Wow, Jake, you are really good at math! You predicted the future!
Sure, but that’s not what’s so cool about this model. The coolest thing is that it uses something called autocorrelation – normally a stumbling block when not taken into account in most statistical analysis – as part of the actual model. I won’t get into the details of autocorrelation, but mainly it deals with the tendency of an observation to be highly correlated with the previous observation, which in our case is exactly the point. See, if the model is correctly calibrated, then the actual performance should be what it predicted. If Jake’s ELO Model Agency had a blended EmaiLO of 1406 to start, then we should expect it to have an EmaiLO rating of 1406 in the start + 1 month. If we expected it to be higher or lower, well, then we should have rated it higher or lower in the first place! This is where some other fun math comes in.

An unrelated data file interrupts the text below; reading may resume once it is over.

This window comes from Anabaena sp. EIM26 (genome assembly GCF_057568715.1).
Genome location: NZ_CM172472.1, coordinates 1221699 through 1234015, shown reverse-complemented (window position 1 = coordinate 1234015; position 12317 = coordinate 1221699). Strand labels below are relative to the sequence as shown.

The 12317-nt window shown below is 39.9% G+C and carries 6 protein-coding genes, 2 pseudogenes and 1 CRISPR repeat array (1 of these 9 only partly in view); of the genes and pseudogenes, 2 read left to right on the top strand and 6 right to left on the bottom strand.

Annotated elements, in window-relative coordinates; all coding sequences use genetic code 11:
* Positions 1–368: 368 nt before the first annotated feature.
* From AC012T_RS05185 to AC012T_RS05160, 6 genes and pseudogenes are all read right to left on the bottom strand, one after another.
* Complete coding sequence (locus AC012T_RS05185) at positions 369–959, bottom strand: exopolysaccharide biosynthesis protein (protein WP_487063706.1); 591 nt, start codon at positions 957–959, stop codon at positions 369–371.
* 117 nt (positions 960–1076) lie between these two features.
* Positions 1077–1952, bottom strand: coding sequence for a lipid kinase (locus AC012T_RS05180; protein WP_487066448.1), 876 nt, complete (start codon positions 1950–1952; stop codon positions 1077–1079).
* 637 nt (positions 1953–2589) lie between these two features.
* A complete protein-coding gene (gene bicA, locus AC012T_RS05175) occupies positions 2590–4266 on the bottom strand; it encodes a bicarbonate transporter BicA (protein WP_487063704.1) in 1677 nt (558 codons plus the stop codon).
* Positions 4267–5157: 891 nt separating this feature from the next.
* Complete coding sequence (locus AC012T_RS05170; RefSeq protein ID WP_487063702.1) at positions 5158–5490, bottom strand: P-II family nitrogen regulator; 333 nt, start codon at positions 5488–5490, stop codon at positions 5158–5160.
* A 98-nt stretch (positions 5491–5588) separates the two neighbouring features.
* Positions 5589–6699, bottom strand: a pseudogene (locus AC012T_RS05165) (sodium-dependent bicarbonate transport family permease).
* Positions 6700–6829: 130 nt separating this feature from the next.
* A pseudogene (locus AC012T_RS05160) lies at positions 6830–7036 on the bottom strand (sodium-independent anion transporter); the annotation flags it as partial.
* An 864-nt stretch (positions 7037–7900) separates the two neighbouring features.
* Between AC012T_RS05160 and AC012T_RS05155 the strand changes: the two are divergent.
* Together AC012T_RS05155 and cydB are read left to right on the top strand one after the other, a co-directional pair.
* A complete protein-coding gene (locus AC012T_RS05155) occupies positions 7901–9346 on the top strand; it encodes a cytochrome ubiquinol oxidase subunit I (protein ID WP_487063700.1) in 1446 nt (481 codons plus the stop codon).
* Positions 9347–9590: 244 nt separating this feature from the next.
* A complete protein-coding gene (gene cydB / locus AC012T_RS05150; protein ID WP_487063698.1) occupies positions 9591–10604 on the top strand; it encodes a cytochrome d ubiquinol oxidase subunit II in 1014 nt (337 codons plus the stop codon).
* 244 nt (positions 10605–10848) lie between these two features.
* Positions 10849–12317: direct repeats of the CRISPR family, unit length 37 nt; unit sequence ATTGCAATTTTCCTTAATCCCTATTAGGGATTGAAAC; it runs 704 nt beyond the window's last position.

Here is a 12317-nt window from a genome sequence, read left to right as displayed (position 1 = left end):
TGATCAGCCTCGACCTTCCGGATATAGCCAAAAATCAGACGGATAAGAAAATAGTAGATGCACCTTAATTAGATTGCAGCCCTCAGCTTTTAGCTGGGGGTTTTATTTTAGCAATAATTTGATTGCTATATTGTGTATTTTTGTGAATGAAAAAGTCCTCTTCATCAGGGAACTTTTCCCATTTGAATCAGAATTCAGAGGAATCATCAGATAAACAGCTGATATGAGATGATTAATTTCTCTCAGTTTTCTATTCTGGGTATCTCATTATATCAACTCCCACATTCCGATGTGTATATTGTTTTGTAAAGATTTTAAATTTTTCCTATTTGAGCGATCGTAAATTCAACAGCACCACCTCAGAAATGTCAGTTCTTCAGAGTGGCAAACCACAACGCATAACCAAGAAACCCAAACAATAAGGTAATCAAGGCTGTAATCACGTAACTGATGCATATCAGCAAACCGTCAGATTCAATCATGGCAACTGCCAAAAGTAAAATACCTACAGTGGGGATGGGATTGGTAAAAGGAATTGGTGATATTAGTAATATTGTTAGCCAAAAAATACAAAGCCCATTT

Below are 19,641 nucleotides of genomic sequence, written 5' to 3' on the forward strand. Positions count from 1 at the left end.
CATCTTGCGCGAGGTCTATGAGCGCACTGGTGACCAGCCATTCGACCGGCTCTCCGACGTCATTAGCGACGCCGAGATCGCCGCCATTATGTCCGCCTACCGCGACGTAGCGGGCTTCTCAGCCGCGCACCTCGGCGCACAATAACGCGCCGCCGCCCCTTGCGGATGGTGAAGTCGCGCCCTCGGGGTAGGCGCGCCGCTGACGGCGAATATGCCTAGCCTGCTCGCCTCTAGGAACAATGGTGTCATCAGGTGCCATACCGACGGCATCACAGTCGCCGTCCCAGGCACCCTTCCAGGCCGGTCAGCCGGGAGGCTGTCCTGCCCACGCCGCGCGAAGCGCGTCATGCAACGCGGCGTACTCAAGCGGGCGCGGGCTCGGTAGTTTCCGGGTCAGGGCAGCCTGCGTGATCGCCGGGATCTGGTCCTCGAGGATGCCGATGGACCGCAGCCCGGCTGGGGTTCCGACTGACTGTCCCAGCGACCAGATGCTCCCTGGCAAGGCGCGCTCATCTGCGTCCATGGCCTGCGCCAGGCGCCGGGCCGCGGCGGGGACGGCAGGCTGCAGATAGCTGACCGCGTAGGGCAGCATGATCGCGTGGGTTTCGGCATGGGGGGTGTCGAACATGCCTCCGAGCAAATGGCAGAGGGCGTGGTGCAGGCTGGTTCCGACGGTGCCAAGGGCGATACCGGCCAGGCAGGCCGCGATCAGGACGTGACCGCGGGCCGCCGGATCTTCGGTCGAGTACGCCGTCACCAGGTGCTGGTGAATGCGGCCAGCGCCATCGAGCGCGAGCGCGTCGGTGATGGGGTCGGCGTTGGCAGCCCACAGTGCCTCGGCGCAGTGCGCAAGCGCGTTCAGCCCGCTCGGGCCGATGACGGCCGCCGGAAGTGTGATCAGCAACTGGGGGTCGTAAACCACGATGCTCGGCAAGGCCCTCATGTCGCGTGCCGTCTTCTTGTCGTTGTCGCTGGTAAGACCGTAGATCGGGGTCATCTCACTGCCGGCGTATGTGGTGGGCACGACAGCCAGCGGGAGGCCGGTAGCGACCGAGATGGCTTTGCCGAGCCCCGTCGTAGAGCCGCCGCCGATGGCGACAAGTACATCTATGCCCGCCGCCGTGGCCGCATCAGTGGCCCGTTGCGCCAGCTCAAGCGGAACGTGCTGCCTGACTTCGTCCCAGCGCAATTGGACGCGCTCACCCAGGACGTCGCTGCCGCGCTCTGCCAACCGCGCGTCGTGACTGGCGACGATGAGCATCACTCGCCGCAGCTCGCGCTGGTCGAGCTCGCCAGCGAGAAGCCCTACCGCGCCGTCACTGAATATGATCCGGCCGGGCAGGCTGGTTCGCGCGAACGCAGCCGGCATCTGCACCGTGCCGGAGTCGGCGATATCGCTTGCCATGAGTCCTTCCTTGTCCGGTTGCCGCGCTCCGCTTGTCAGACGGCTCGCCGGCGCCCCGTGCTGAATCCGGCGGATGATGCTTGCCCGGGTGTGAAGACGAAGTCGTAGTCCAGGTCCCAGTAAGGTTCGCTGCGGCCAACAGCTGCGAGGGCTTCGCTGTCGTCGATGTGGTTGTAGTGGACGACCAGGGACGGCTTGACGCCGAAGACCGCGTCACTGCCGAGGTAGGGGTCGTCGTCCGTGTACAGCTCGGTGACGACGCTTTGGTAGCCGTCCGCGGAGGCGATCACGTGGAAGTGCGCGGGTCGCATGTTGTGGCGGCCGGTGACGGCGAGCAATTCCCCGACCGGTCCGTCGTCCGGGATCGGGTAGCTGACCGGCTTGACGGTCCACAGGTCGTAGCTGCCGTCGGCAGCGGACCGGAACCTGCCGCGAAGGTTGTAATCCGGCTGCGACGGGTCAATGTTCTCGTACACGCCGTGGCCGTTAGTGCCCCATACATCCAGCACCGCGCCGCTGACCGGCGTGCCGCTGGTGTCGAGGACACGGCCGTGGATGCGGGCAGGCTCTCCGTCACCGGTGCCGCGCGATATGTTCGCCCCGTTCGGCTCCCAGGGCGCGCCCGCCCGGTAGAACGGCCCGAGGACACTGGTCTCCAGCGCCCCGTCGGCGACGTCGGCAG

Why do your torture us??
In our EmaiLO model, we have to re-calibrate our ratings if things don’t turn out as planned. In our example, since the expected outcomes mostly mirrored the actual outcomes, Jake’s ELO Model Agency came out with a 1406 – same as it started. But what if something went wrong? What if open rates did better than expected?
That’s where our k factor((s) – one for each metric) comes in. It’s our useful guide on how to adjust ratings based on performance. In our case, we can express the adjustment as
This equation gives us our new RA and the process starts again. I can’t give away our k factor(s), but I can tell you we’ve done a good job calibrating their predictive ability.
That wasn’t so bad.
And that’s it! You’re now an expert in ELO models, and specifically our variation, EmaiLO. I’m glad you made it to the end! Keep on the lookout for some EmaiLO rating model related content in the near future, where we examine its predictive ability, highlight those clients that consistently beat expectations, and talk about self-calibration.
See you there!